Americans Give Pricey Colleges the Cold Shoulder

Americans Give Pricey Colleges the Cold Shoulder

A college education is supposedly more valuable than ever—so families are sacrificing everything to make sure their kids can attend their dream schools, right?

Not quite.

Many families are choosing to forego those dream schools in favor of more affordable options. In fact, over two-thirds of students and parents dismiss certain college choices because they're too expensive. That's a big increase from 2009 when, even at the height of a recession, only 56% of families said "no" because of cost.


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According to a study by Sallie Mae, 34% of families surveyed chose two-year programs, cutting the cost of school by nearly half, from an average $21,072 per year at a four-year institution to $11,012 per year at a two-year college. Meanwhile, 69% of families are taking advantage of discounted tuition at in-state schools.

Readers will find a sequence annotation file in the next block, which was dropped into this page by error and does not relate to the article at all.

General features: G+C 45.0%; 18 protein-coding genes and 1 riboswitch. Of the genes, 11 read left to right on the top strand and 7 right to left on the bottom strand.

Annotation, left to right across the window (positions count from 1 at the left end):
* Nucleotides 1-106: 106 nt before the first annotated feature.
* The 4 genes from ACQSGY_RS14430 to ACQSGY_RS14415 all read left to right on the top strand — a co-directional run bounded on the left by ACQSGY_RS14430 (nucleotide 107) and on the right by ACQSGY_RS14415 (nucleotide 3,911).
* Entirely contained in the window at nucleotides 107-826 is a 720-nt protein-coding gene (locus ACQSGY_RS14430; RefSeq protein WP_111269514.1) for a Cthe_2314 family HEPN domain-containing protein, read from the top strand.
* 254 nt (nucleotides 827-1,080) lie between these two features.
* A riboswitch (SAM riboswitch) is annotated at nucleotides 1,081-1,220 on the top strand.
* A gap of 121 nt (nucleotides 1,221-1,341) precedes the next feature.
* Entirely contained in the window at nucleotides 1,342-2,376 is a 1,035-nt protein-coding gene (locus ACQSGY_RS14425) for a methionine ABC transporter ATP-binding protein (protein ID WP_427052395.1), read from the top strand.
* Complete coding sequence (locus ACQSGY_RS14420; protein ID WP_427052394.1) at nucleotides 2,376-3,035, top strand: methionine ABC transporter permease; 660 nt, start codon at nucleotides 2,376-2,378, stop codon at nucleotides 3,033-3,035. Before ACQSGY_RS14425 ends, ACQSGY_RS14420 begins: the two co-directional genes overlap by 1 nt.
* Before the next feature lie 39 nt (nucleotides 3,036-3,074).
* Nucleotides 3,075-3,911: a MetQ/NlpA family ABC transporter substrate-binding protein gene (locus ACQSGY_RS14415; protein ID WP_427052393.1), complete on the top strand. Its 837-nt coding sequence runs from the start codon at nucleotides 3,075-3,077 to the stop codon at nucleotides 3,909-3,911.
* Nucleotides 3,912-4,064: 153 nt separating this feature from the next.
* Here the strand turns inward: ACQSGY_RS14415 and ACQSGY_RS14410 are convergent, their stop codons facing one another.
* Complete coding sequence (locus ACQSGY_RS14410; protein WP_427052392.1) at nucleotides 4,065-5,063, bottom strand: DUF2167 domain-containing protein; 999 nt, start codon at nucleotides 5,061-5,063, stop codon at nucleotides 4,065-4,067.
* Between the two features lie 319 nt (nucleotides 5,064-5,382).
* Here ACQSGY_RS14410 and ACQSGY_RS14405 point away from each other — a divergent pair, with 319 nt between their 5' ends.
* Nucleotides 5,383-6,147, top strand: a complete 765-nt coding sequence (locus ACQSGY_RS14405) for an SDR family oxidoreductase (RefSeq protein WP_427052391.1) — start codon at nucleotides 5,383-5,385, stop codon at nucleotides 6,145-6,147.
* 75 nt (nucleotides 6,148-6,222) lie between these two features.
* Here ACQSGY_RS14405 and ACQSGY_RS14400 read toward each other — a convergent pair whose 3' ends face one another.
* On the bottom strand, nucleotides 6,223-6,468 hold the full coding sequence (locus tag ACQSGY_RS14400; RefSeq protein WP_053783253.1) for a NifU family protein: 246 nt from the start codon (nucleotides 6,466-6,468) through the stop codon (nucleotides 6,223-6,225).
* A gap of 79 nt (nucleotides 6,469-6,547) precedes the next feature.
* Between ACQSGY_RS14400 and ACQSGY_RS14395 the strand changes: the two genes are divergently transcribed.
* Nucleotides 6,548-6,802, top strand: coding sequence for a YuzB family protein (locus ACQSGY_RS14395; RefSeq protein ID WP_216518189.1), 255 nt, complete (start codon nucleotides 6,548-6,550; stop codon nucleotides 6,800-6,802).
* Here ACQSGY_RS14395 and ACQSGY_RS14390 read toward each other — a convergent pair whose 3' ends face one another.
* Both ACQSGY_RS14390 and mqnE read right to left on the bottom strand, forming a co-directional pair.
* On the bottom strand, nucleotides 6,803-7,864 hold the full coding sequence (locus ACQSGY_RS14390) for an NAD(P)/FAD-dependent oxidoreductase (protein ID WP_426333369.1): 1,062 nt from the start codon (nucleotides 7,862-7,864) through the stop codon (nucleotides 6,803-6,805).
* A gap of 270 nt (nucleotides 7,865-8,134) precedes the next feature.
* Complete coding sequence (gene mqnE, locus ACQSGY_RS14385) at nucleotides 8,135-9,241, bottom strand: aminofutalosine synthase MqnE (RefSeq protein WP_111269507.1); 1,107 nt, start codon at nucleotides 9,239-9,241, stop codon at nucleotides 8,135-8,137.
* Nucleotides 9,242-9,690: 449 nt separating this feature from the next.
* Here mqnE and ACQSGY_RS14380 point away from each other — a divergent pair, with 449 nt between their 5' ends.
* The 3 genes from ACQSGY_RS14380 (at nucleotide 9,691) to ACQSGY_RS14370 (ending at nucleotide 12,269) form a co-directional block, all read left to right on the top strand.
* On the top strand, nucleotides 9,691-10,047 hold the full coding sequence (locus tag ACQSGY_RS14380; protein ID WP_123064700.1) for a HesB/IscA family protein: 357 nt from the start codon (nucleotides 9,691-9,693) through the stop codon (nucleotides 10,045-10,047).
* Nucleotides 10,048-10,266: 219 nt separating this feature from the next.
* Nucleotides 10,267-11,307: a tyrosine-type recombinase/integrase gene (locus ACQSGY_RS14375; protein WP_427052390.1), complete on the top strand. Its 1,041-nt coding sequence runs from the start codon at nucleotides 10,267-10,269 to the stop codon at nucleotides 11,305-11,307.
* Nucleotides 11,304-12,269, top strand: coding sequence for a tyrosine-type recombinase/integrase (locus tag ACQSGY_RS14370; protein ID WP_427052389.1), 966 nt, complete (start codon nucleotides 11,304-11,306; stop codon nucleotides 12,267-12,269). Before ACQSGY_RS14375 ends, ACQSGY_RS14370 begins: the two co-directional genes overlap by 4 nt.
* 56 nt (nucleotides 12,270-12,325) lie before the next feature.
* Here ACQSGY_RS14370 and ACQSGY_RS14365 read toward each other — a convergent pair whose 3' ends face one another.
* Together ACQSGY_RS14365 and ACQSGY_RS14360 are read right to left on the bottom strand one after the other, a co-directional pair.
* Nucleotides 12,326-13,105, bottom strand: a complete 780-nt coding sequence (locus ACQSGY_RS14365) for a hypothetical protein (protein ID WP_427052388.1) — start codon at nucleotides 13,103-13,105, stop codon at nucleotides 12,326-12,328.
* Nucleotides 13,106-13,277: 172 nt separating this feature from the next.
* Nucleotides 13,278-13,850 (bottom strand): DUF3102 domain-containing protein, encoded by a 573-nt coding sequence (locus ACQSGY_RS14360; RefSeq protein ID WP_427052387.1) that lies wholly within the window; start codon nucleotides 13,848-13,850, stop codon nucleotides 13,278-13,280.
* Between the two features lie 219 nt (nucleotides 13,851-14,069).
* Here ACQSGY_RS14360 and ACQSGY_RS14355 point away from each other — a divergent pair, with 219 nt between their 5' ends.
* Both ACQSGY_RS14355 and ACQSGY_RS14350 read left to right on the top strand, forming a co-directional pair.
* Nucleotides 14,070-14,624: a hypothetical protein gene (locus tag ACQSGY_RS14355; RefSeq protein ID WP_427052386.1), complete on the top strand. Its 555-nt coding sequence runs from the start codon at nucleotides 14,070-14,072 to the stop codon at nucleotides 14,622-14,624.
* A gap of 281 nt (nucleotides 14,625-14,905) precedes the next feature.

Even beyond choosing schools with lower tuitions, families are finding other ways to make the college experience more affordable. The survey found that the majority of students choose to live at home while attending school—54% in 2014, compared to 43% four years ago. Meanwhile, 41% of those not living at home would bunk with a roommate to save more.

Perhaps as a result of horror stories about student debt, families are also looking for ways to reduce the amount they borrow. In order to pay more out-of-pocket, two-thirds of families said they'd cut back on entertainment spending, and 19% of parents were willing to work more. Nearly half of students would work more to help afford college.

Before you start the college conversation with your student, check out LearnVest's top tips for talking to kids about paying for school—like broaching the topic early and consulting an expert in financial planning.


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